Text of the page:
Stop generational blame for economic issues


Bree Messenger

Baby boomers and Gen X have been playing the blame game with millennials and Gen Z for years. Younger generations are not responsible for the drastic change in economic conditions, they are victims of it.

Anna Crusselle, Managing Editor

Older generations do not realize the world is vastly different from the one they grew up in. Millennials and Gen Z are left with unsolved economic issues that are often to blame by Gen X.

Baby boomers and Gen X grew up in an era of American exceptionalism with the notion that the United States is the greatest country in the world and all you need to do is work hard and make the right decisions.

They complain that younger generations have this sense of entitlement, believe they don’t have to earn their money and performance doesn’t matter.

“When I was a kid, everyone said that we were just bums, lazy, would never work for the things we wanted and all we cared to do was watch MTV,” History Professor, Shannon Bontrager, said. “I feel like every young generation has to combat this to a certain extent.”

Older generations fail to realize that the choices they made led to the conditions we now live in.

According to CNBC, minimum wage workers would need to work over 100 hours a week to afford rent. The average one-bedroom apartment rent in Marietta is $1,556 per month.

The world we currently live in is quite different and the fundamental idea of “rugged individualism” has vanished for Gen X. We live in a time that began with the New Deal program created by former U.S. President, Franklin D. Roosevelt. The government was going to spend large amounts of money on the military, environmental issues and raise taxes for programs like Social Security.

The healthcare field, IT sectors and financial service jobs are booming, while the textile and heavy industry jobs are fading out.

An overwhelming number of economic issues become prominent as generations evolve.

When Ronald Reagan came to power, he was trying to go back to the Republican view of low taxation where corporations should be allowed to do whatever they want and to roll back on government regulation.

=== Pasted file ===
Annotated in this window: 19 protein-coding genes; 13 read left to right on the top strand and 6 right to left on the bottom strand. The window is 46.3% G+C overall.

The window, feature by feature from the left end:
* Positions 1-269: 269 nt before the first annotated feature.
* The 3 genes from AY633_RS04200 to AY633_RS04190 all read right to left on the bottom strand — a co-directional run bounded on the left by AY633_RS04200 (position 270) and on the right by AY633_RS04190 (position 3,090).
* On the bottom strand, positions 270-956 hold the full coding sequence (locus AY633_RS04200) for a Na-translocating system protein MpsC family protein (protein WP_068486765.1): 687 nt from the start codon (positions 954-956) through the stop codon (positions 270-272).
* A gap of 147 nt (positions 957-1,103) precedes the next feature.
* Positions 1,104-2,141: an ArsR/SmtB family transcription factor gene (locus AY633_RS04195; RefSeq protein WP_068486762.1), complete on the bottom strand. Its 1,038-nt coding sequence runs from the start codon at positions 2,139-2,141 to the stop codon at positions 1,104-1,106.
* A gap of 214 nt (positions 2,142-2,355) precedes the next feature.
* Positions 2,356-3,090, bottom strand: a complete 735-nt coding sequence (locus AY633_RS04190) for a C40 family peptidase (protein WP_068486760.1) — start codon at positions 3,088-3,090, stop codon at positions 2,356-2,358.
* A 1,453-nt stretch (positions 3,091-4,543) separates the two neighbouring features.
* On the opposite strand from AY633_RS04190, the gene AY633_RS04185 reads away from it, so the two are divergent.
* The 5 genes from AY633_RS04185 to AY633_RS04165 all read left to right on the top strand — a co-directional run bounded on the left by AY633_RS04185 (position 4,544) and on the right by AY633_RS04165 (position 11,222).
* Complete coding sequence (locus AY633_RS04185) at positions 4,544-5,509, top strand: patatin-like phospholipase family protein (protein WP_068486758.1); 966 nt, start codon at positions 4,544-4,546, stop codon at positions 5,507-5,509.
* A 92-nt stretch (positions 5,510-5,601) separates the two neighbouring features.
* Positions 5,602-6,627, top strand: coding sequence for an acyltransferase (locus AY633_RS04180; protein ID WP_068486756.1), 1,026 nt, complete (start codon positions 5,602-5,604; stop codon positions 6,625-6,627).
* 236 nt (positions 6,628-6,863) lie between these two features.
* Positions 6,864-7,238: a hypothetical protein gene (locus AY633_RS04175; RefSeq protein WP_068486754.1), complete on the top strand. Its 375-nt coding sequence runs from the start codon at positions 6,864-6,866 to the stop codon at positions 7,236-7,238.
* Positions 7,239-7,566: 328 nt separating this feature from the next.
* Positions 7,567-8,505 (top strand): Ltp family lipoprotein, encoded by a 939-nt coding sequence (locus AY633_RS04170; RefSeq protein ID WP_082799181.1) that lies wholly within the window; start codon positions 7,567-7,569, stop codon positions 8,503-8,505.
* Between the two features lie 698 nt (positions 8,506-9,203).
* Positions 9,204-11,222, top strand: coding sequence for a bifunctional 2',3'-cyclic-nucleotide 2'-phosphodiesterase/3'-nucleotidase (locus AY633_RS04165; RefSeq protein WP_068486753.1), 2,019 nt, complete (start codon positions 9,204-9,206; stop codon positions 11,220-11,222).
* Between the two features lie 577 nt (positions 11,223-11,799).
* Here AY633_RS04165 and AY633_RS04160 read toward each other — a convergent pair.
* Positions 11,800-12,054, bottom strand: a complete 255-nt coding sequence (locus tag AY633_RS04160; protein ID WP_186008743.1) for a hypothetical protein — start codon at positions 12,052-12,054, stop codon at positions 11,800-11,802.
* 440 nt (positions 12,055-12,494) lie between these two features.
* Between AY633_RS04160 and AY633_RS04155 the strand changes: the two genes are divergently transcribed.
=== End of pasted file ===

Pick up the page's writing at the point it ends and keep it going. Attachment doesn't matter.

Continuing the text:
This is now the hard, grinding, desperately unhappy cycle we live under in the U.S.

Younger generations are being blamed for inflation, which is inaccurate. According to the Center for American Progress, the Inflation Reduction Act will crack down on the tax-dodging billionaires that caused inflation.

In a YouTube video titled “Debunking 4 Myths about Inflation,” author Robert Reich said, “The truth about inflation is getting covered up by countless myths spewed by corporations and their political lackeys.”

The federal minimum wage has not changed since it was established in 2009, still sitting at $7.25 an hour.

“Our country’s productivity gains in recent decades should have translated into a minimum wage today of $24 an hour — and by 2025, it should be almost $30,” Jon Schwarz, writer for The Intercept, said.

There are many Gen Z that still live with their parents because they can’t afford housing and are having to work two to three jobs just to put food on the table.

Older generations received great amounts of help from the government, but want to say “we pulled ourselves up by our bootstraps.”

The cost of college was much lower in the 60s and 70s, and even those that served in the military had their entire education paid for on top of receiving stipends through access to the GI Bill.

“In order to go to law school, my uncle paid something like $40 a tuition hour to attend college,” Bontrager said.

The younger generations, even at cost-effective colleges, are paying hundreds of dollars in tuition fees.

You can’t disagree that those older times did not work, because they did back then.

However, younger generations are not tied to outdated ideas and have recognized that old solutions aren’t working anymore. The rest of the world has moved on from the psychological impact of the Cold War.

“As a teacher, I see a lot of really bright, young students who look at the older generation with a lot of skepticism. This idea that they’ve screwed up, their time is done… now give us a shot,” History Professor, Steve Blakenship, said.

There are problems with a society that places so much emphasis on the individual while forgetting about the larger community. Capitalism is not concerned with your happiness, but rather, profit.